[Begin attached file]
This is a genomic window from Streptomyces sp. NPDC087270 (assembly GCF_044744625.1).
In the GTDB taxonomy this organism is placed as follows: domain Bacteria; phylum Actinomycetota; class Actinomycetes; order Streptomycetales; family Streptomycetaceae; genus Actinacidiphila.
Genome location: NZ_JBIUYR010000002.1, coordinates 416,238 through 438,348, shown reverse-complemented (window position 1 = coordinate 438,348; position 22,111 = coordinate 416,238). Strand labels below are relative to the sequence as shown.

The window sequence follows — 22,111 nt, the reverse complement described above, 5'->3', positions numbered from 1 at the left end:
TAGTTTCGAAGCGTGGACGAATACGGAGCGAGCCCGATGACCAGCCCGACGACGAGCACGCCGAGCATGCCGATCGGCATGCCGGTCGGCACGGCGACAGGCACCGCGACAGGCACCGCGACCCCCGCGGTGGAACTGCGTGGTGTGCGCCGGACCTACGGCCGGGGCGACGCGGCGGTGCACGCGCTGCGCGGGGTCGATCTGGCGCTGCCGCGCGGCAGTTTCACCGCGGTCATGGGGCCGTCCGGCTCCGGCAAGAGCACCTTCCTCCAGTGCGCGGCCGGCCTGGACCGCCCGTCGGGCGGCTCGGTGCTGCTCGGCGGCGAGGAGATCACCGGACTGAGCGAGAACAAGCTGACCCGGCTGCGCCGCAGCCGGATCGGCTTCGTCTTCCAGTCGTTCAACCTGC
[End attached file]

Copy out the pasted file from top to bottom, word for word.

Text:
This is a genomic window from Streptomyces sp. NPDC087270 (assembly GCF_044744625.1).
In the GTDB taxonomy this organism is placed as follows: domain Bacteria; phylum Actinomycetota; class Actinomycetes; order Streptomycetales; family Streptomycetaceae; genus Actinacidiphila.
Genome location: NZ_JBIUYR010000002.1, coordinates 416,238 through 438,348, shown reverse-complemented (window position 1 = coordinate 438,348; position 22,111 = coordinate 416,238). Strand labels below are relative to the sequence as shown.

The window sequence follows — 22,111 nt, the reverse complement described above, 5'->3', positions numbered from 1 at the left end:
TAGTTTCGAAGCGTGGACGAATACGGAGCGAGCCCGATGACCAGCCCGACGACGAGCACGCCGAGCATGCCGATCGGCATGCCGGTCGGCACGGCGACAGGCACCGCGACAGGCACCGCGACCCCCGCGGTGGAACTGCGTGGTGTGCGCCGGACCTACGGCCGGGGCGACGCGGCGGTGCACGCGCTGCGCGGGGTCGATCTGGCGCTGCCGCGCGGCAGTTTCACCGCGGTCATGGGGCCGTCCGGCTCCGGCAAGAGCACCTTCCTCCAGTGCGCGGCCGGCCTGGACCGCCCGTCGGGCGGCTCGGTGCTGCTCGGCGGCGAGGAGATCACCGGACTGAGCGAGAACAAGCTGACCCGGCTGCGCCGCAGCCGGATCGGCTTCGTCTTCCAGTCGTTCAACCTGC